New in June 2017
MAIN RELEASE THIS MONTH
This month’s Repertoire Explorer highlight is the full score of Boris Blacher’s Shakespeare chamber opera ’Romeo and Juliet’, written amidst Second World War. Blacher, born in China in 1903, was not affiliated with the Nazis and became one of the leading German artists after the war, equally important as composer and influential teacher. Blacher was often considered as a kind of German Stravinsky, and his most successful work, the Paganini Variations for orchestra from 1947, demonstrate his brilliance, striking originality and manifold rhythmic vitality. His ’Romeo and Juliet’ chamber opera was premièred in 1947 and has only recently entered the international repertoire. The well-balanced, transparent and clear language of the music catches the listener with its dense structure and anti-romanticist realism.
In our series of neglected symphonies from the late romantic era we present four remarkable contributions. Felix Woyrsch’s (1860-44) First Symphony, written in 1906-07, is a stunning masterwork evolving from German tradition, building up a solidly structured but completely original dramatic unity in four movements. The austere and solemn character of the work that shows a great master in counterpoint and harmony in every bar may remind us of Johannes Brahms but it is obvious that Woyrsch is child of his time of paradigmatic change. Boston-born German composer Wilhelm Berger (1861-1911) was an exact contemporary of Gustav Mahler. His First Symphony op. 71 was premièred in 1898 and is a conscious tribute to the Brahmsian tradition. Guido Peters (1866-1937) was a Styrian pianist-composer. His Third Symphony in F-sharp minor was written during First World War, and its Adagio bears the title ’World Peace’. The music is dark and drives forward into the unforeseeable with energetic unrest. Czech-born Eduard Nápravnik (1839-1916) became music director of the Marinsky Theatre in St. Petersburg in 1869 and made a career as one of the most important conductors in Russia. He led more 40 premières of Russian operas and led f. ex. the first performances of Mussorgsky’s ’Boris Godunov’, Tchaikovsky’s ’Pique Dame’ and Dargomyshsky’s ’The Stone Guest’. As a composer he was a great craftsman in the tradition of Glinka and Tchaikovsky. The Third Symphony after Lermontov’s famous poem ’The Demon’ is his most famous work. It was written in 1874.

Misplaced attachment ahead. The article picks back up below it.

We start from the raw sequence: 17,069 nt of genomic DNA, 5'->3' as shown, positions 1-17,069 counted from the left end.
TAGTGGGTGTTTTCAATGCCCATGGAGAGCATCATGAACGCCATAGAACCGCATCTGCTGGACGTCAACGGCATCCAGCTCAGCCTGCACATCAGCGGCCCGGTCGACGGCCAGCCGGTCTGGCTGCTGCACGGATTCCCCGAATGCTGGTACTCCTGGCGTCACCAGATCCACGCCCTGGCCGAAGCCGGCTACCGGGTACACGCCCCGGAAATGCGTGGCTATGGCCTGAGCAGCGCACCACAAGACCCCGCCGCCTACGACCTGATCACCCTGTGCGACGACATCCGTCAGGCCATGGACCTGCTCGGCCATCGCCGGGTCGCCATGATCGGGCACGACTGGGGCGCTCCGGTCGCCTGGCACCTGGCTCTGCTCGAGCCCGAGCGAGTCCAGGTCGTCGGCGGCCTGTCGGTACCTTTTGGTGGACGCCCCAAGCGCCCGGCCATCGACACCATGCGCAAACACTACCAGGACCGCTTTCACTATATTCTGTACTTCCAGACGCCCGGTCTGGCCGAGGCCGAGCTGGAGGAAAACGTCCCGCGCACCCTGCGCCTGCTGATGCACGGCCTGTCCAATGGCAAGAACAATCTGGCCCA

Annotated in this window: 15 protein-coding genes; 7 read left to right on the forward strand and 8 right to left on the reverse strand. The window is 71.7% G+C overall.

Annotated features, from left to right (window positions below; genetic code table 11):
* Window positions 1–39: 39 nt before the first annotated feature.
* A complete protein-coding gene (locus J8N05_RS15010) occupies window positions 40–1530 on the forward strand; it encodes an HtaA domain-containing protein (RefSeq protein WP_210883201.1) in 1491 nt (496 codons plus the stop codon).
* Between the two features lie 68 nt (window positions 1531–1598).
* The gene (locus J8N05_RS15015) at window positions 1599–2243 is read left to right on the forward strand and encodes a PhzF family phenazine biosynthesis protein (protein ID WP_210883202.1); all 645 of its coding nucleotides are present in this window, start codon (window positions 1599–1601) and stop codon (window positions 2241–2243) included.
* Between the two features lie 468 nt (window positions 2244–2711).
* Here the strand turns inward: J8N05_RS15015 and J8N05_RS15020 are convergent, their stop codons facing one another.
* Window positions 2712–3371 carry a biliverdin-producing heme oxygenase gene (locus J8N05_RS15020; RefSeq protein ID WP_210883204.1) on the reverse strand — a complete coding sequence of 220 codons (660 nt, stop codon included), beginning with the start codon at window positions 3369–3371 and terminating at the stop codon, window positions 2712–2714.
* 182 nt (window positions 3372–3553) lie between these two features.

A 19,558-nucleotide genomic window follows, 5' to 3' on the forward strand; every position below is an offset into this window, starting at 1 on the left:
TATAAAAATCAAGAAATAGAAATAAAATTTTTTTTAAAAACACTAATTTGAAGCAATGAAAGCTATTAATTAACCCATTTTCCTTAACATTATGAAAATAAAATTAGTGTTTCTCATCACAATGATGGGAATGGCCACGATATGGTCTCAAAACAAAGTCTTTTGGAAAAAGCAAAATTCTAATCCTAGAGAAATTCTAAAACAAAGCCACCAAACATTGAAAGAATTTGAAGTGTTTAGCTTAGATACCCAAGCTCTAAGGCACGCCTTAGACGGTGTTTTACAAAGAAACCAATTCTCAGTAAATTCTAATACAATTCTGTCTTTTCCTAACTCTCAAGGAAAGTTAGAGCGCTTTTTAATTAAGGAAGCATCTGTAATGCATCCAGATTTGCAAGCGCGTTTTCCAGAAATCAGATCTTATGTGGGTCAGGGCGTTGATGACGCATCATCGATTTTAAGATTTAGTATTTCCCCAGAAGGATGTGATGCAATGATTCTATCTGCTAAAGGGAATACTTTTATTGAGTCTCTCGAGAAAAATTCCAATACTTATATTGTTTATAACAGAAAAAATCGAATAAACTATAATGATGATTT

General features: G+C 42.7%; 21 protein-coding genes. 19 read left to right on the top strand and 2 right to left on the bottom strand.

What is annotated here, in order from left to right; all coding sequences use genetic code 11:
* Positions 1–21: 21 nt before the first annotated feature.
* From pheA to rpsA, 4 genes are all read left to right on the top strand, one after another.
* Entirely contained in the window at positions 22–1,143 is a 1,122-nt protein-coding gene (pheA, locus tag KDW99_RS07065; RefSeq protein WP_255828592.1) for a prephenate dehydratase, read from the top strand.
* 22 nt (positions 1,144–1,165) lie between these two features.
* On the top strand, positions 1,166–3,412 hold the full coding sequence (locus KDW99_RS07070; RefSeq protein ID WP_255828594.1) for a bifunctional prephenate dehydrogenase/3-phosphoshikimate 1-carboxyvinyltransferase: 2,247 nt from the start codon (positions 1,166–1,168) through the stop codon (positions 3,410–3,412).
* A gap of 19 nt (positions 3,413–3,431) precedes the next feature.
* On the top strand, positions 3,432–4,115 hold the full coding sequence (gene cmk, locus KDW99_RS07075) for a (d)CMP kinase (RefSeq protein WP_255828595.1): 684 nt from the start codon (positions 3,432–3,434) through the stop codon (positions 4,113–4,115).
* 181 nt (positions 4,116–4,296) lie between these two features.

Other orchestral releases include the Suite No. 6 ending with a combined funeral music and solemn march by Franz Lachner, the legendary friend of Schubert whose music was very popular at its time; the denselessy expressive late Sinfonietta for strings by Albert Roussel written for Jane Evrard ’Orchestre féminin’ in Paris; the two Gymnopédies by Erik Satie that were orchestrated by Debussy; Granville Bantock’s brightly colored Overture to Aristophanes’ ’The Frogs’; and ’Vague T’AO’ for large orchestra by Tona Scherchen-Hsiao, the daughter of legendary conductor Hermann Scherchen who strives to unite western avantgarde and Chinese ritualist theatricality.
We also offer three works for vocals and orchestra: Luigi Cherubini’s dignified funeral music ’Chant sur la mort d’Haydn’ for soprano, tenor and orchestra; Karol Szymanowski’s famous and timelessly moving Stabat Mater; and Carl Goldmark’s Psalm 113 for choir and orchestra.
This month’s chamber music is represented by Frank Bridge’s grand early Piano Quintet, and by a new composer in the Western-Norwegian ‚Amethyst’ series: a Petite Suite for 2 violins and viola written in 1988 by Bernt Kasberg Evensen (b. 1944), a real discovery in a uniquely original tonal language.
The Flemish Edition presents another vitally riveting piece by legendary Jazz artist Jack Sels: ’Bay’s Drum’ for jazz bigband including drums.